Baltimore Gas and Electric Co. customers heated up about higher bills this winter can blame unusually cold weather for most the spike, the utility told state officials Thursday.
Though energy costs are slightly higher than last year, increased usage brought on by bitter cold temperatures is the biggest reason some ratepayers have seen their bills double in recent months, BGE representatives told the state’s Public Service Commission.
Rising anger over the increased bills could play a part in lawmakers’ renewed efforts to reregulate the state’s energy industry, folding on a decade-old bet that free market dynamics would result in lower utility rates.
January was 15 percent colder than normal and 22 percent colder than last year, said Wayne Harbaugh, BGE vice president for pricing and regulatory services. There have been twice as many hours with temperatures below 30 degrees Fahrenheit this year than last, he said.
“Bottom line, only a few things cause bills to go up,” Harbaugh said. “One is costs and we admit that they are up slightly. The other is that usage is up.”
Electric rates are up approximately 12.5 percent over last winter, and gas rates are up about 5 percent, Harbaugh said. With the colder temperatures, the average customer’s bill has gone up between 10 and 15 percent.
But many residents have seen their bills skyrocket far more than that, in some cases doubling. They haven’t been shy about giving both the utility and the PSC a piece of their mind; BGE said it has seen 14,000 complaints about high bills, up from 8,000 this time last year.
In response, the PSC held the day-long hearing, which packed the agency’s small conference room in downtown Baltimore and drew representatives from every major state utility and a variety of other state agencies and interest groups.
“You could go home by home, person by person and explain some of it,” PSC Chairman Douglas Nazarian said. “But with the number of [complaint] calls, something just didn’t add up.”
“This is not a call to the carpet,” Nazarian said. “This is a call to arms. We have to find out what’s happening.”
Harbaugh offered one possible explanation for those large increases seen by some customers: they may be using electrically-powered heat pumps. The pumps are most effective above 30 degrees, below which less energy efficient forms of heating may kick on.
Harbaugh also pointed to a longer billing period during November and December. Due to the season’s holidays, customers actual billing month may vary from 28 to 34 days and their energy usage in that period may be 10 percent to 15 percent higher than usual.
The utility urged customers facing problems paying their bill to reach out to them through their Web site, www.bge.com. BGE said it would also continue to educate customers about energy efficiency solutions.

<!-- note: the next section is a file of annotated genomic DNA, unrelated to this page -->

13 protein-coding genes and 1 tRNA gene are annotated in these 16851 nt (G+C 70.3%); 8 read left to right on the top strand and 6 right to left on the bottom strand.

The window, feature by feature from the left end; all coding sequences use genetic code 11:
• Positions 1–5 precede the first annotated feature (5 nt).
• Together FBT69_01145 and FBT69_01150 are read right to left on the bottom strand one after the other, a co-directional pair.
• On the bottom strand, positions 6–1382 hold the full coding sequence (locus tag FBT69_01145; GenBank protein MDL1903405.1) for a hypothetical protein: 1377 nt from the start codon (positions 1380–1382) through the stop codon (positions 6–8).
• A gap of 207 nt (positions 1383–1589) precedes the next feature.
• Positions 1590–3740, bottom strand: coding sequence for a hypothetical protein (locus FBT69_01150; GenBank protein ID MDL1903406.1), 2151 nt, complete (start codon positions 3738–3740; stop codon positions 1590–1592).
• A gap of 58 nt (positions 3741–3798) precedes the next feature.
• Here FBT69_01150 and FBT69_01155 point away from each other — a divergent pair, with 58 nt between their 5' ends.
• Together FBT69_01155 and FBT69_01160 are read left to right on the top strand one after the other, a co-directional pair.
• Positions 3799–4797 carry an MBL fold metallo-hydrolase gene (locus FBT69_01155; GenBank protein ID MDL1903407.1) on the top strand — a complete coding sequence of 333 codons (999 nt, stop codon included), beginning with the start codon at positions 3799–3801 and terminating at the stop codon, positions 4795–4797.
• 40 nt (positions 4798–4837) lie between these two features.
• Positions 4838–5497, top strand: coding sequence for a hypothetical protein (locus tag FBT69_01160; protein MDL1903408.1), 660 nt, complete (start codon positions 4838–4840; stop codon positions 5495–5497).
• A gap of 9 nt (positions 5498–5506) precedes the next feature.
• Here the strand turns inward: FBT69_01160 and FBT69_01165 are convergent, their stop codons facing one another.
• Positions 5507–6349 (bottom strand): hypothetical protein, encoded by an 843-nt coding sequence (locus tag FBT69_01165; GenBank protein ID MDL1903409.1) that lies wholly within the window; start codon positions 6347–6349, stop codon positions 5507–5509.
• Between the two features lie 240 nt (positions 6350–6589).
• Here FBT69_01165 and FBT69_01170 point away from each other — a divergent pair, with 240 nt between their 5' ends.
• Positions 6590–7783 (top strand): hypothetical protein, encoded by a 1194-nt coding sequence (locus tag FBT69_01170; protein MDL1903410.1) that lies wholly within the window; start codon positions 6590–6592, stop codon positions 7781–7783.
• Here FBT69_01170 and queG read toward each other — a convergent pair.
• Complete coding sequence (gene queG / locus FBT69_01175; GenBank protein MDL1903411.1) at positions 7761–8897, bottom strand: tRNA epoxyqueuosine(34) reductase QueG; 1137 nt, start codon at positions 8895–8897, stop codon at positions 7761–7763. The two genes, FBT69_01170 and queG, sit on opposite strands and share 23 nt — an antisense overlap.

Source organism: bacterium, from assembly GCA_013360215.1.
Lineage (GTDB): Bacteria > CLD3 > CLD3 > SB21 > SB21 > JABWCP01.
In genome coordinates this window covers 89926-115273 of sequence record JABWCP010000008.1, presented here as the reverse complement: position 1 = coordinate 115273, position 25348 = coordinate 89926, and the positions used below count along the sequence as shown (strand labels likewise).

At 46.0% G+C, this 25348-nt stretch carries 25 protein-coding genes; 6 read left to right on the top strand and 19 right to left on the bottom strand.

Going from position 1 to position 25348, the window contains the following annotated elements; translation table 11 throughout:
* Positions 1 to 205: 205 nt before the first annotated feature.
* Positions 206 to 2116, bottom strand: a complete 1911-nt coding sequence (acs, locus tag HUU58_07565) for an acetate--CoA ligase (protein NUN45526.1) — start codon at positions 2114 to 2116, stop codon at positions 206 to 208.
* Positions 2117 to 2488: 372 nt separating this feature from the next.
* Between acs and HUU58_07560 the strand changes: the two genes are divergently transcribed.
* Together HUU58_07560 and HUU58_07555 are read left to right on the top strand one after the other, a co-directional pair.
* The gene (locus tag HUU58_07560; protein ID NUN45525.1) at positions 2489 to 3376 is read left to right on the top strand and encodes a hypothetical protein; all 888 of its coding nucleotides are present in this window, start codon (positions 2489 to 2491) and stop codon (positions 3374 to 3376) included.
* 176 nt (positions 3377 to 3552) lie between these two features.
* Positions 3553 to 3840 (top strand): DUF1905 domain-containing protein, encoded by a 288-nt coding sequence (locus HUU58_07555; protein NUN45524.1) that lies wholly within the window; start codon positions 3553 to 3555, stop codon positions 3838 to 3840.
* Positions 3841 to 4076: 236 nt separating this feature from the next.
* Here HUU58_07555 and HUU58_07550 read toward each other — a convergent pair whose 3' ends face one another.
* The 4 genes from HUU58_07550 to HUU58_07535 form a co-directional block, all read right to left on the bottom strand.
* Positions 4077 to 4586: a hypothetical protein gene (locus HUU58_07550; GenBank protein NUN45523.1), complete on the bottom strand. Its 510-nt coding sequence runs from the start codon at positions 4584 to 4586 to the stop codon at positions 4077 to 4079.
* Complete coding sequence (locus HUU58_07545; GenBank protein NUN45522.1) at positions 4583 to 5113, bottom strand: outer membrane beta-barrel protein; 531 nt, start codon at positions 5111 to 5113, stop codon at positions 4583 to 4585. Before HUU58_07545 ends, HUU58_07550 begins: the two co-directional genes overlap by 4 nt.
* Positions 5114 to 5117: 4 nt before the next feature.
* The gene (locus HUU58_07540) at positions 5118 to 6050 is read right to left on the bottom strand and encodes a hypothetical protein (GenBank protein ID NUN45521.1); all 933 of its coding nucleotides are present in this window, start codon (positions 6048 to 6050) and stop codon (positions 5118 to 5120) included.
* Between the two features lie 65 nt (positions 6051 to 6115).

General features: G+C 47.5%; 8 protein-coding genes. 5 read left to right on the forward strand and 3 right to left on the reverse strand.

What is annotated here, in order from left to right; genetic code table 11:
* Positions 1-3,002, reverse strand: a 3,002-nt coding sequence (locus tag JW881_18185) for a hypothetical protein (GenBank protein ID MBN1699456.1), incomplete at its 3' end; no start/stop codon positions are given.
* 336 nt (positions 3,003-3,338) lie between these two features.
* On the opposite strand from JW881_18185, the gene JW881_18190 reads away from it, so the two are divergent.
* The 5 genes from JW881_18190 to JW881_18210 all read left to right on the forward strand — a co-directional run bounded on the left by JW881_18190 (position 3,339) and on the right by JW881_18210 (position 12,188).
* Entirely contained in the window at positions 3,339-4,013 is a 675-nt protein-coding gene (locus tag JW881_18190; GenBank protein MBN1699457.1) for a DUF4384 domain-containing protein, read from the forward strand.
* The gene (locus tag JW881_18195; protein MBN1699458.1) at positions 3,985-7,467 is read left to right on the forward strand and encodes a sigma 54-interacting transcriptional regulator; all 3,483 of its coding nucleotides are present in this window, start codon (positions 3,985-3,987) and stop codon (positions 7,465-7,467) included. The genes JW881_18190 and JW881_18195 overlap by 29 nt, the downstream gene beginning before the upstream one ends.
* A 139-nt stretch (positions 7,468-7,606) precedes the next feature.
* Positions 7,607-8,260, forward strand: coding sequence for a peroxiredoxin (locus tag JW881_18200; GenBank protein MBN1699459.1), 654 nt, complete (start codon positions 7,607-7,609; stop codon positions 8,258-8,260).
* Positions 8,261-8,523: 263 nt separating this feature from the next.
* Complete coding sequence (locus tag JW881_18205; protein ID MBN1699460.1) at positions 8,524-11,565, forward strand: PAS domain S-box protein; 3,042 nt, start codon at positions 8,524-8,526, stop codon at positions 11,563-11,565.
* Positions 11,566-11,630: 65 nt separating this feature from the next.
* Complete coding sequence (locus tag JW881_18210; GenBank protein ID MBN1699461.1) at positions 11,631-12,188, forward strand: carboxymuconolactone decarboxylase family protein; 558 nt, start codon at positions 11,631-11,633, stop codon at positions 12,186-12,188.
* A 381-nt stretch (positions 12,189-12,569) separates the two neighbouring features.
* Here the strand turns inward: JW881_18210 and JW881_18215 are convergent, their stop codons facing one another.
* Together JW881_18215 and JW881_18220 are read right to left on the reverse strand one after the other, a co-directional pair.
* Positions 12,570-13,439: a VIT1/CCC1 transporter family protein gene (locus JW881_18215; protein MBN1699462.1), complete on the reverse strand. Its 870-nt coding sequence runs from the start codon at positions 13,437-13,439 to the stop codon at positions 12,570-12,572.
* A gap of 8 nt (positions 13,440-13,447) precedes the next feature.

However, Nazarian and other commissioners expressed frustration with BGE’s answers, and said it was an after-the-fact solution.
“What I come out of this hearing is, ‘it’s colder and people are using more and that’s just it,’” Nazarian said. “Everything you say makes sense as you say it but it doesn’t quite close the loop.”
Anger over the bigger BGE bills may give support to lawmakers’ efforts to reregulate the state’s energy industry, renewed in Annapolis this session.
In 1999, the state deregulated its energy market, believing that open market dynamics and competition between energy providers would spur the creation of new power plants and drive rates down. For the most part, neither has happened.
When the last rate caps came off and Maryland moved fully into the deregulated energy market in 2006, BGE rates soared 72 percent, provoking a firestorm around the region and leading some to mull re-regulation.
Last week, state lawmakers joined with consumer advocates to call for full re-regulation, which would require the state to buyback power plants and place them under the PSC’s oversight.
A bill sponsored by Sens. E.J. Pipkin (R-Upper Shore) and Jim Rosapepe (D-Prince George’s/Anne Arundel) and Delegates Michael Smigiel (R-Upper Shore) and Herman Taylor (D-Montgomery) would do just that. The legislation is backed by a study conducted by the non-profit Maryland Tax Education Foundation which found the state could repurchase the power plants and cut rates by 10 to 18 percent.
However, in a major report last fall, the PSC said full re-regulation would be too costly. Instead, the commission favored what it called “re-regulation lite,” a mix of energy efficiency and other programs which would lower demand for power.
Another moderate proposal, offered by Sen. Thomas Middleton (D-Charles) would require only new generation to be regulated, if the PSC determines that doing so would be in the best interest of ratepayers.